8 New Stats About Whether Influencer Marketing Campaigns Actually Work

Brand practitioners weigh in

Joel Wright, president and co-founder of #Hashoff, riffs on social marketing.

Whether influencer marketing works can be controversial among brand practitioners. Linqia is an influencer platform, but in spite of the company's obvious interests, its study actually seems to shine light on the cost and effectiveness of tactics such as paying a content-creating celebrity like Logan Paul or Lilly Singh to represent a brand.

Marketers, 170 of them, from CPGs, food-and-beverage companies, media players, retailers, and agencies participated in Linqia's The State of Influencer Marketing Survey.

Here are the eight data points we found most interesting:

1. It works!
Ninety-four percent of those who used influencer marketing believe the tactic to be effective.

2. Or so it seems …
At the same time, 78 percent said that determining the ROI of influencer marketing will be a top challenge in 2017.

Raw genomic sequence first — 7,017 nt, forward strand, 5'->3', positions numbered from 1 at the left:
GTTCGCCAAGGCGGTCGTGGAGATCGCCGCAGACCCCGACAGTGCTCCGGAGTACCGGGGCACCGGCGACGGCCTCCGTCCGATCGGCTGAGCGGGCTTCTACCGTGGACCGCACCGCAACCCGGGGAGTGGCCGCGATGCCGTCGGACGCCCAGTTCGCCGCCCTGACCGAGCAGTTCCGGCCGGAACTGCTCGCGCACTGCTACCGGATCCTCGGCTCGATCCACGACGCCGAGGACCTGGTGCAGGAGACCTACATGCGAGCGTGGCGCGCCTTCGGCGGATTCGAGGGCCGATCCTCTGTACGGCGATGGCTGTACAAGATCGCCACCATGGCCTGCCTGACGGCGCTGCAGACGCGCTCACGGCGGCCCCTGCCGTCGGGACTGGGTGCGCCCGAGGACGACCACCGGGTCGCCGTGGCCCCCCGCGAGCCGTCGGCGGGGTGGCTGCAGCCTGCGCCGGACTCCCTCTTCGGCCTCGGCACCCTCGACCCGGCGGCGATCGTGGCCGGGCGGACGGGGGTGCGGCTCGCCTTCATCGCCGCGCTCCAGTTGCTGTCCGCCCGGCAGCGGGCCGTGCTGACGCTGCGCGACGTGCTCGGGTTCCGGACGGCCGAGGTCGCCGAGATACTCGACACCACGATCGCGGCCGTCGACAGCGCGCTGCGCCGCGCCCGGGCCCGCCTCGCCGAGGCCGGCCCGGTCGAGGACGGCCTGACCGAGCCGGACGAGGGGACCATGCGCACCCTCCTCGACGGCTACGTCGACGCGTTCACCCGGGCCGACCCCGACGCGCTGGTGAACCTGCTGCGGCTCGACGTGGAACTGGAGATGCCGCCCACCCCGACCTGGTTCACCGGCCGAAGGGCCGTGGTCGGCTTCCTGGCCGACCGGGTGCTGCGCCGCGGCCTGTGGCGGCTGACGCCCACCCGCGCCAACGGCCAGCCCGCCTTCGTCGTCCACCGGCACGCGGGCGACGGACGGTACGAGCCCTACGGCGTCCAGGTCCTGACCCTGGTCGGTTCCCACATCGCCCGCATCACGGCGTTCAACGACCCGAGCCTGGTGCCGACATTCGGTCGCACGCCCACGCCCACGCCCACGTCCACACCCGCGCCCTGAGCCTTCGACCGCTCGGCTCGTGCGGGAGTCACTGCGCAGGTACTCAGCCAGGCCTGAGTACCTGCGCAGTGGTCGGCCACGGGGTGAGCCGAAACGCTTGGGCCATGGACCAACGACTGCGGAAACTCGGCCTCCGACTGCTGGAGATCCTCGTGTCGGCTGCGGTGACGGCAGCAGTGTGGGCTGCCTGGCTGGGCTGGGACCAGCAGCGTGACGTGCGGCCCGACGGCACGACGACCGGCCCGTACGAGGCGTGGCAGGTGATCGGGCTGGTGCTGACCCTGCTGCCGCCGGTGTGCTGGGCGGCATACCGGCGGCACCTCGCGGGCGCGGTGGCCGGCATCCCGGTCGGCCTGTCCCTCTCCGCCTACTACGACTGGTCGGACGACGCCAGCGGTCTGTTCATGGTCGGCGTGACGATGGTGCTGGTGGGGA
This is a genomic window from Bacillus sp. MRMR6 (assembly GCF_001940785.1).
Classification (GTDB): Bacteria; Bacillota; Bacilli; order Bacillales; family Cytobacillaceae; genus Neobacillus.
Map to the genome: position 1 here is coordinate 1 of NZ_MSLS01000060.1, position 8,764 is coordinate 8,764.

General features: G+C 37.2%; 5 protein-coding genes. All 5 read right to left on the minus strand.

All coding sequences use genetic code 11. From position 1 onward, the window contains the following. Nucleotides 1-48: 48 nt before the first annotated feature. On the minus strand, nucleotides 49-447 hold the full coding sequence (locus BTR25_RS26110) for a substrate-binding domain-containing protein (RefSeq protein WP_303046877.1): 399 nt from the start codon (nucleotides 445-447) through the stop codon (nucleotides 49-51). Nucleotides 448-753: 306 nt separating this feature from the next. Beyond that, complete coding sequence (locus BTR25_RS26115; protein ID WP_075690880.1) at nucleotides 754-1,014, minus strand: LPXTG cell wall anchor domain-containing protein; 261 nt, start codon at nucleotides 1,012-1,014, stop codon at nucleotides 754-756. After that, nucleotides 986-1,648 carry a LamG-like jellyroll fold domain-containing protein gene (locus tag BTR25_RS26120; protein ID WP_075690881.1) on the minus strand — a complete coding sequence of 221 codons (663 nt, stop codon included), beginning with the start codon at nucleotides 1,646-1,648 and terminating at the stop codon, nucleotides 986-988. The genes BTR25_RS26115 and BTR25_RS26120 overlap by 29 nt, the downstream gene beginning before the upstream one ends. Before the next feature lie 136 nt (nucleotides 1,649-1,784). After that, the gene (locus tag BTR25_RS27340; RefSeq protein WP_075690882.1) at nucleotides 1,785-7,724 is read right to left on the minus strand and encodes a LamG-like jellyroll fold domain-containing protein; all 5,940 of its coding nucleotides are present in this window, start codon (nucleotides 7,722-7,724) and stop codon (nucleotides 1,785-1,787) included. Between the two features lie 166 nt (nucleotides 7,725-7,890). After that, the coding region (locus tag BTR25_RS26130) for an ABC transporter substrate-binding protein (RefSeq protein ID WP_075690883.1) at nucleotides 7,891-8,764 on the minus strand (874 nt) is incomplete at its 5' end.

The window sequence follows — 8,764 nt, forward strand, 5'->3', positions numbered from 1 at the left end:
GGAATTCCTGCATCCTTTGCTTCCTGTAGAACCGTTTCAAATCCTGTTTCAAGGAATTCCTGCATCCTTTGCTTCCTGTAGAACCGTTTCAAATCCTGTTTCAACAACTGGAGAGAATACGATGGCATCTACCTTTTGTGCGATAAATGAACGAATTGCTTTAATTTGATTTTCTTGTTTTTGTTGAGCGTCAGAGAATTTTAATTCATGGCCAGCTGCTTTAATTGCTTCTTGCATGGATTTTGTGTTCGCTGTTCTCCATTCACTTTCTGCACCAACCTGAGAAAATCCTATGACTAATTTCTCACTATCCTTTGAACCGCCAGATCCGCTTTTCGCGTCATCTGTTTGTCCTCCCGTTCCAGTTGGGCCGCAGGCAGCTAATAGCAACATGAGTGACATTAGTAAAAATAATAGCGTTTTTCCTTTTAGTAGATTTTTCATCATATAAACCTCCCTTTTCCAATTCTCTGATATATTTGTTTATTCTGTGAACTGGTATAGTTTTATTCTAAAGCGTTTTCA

3. When it works, here's why
Respondents said that influencer marketing's top benefits entail creating authentic content about their brand (87 percent), driving engagement around their brand (77 percent), and driving traffic to their websites or landing pages (56 percent).

4. The cost of influencing
In 2016, most marketers spent between $25,000 and $50,000 per influencer marketing program.

5. More money for posts
The survey respondents reported those figures will double to $50,000 to $100,000 per program next year.

6. Some follow the law, some don't
Eighty-eight percent of respondents said they make sure influencers disclose sponsored content in order to comply with government regulations. In other words, 12 percent admitted to not complying with the FTC's guidelines. 

7. Facebook Inc. rules
Marketers overwhelmingly said Facebook and Facebook-owned Instagram were their most important platforms for influencer endeavors. In the survey, 87 percent cited the two platforms. 

8. Blogs also work
The next most important channel is blogs, with nearly half the respondents utilizing them.